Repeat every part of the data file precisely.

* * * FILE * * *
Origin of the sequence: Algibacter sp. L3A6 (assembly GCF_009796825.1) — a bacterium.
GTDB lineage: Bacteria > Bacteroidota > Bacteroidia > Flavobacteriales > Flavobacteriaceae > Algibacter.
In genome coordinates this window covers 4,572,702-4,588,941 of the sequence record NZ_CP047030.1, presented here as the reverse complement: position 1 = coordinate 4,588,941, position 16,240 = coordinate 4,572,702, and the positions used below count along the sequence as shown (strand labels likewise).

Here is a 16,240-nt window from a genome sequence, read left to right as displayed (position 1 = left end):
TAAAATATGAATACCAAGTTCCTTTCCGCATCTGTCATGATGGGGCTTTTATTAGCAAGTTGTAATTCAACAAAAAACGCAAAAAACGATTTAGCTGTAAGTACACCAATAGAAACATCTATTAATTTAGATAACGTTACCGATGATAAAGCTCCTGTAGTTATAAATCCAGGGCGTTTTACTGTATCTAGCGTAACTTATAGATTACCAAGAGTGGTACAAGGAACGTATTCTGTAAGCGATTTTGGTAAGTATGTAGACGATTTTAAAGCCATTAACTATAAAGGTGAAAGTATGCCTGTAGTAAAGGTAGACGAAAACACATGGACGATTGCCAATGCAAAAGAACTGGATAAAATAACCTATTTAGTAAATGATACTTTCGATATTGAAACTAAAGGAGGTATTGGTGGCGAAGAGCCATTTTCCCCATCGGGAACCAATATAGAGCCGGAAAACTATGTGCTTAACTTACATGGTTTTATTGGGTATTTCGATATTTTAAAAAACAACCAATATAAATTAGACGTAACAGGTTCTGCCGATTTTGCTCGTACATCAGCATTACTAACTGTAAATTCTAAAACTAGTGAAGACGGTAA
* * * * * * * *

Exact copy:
Origin of the sequence: Algibacter sp. L3A6 (assembly GCF_009796825.1) — a bacterium.
GTDB lineage: Bacteria > Bacteroidota > Bacteroidia > Flavobacteriales > Flavobacteriaceae > Algibacter.
In genome coordinates this window covers 4,572,702-4,588,941 of the sequence record NZ_CP047030.1, presented here as the reverse complement: position 1 = coordinate 4,588,941, position 16,240 = coordinate 4,572,702, and the positions used below count along the sequence as shown (strand labels likewise).

Here is a 16,240-nt window from a genome sequence, read left to right as displayed (position 1 = left end):
TAAAATATGAATACCAAGTTCCTTTCCGCATCTGTCATGATGGGGCTTTTATTAGCAAGTTGTAATTCAACAAAAAACGCAAAAAACGATTTAGCTGTAAGTACACCAATAGAAACATCTATTAATTTAGATAACGTTACCGATGATAAAGCTCCTGTAGTTATAAATCCAGGGCGTTTTACTGTATCTAGCGTAACTTATAGATTACCAAGAGTGGTACAAGGAACGTATTCTGTAAGCGATTTTGGTAAGTATGTAGACGATTTTAAAGCCATTAACTATAAAGGTGAAAGTATGCCTGTAGTAAAGGTAGACGAAAACACATGGACGATTGCCAATGCAAAAGAACTGGATAAAATAACCTATTTAGTAAATGATACTTTCGATATTGAAACTAAAGGAGGTATTGGTGGCGAAGAGCCATTTTCCCCATCGGGAACCAATATAGAGCCGGAAAACTATGTGCTTAACTTACATGGTTTTATTGGGTATTTCGATATTTTAAAAAACAACCAATATAAATTAGACGTAACAGGTTCTGCCGATTTTGCTCGTACATCAGCATTACTAACTGTAAATTCTAAAACTAGTGAAGACGGTAA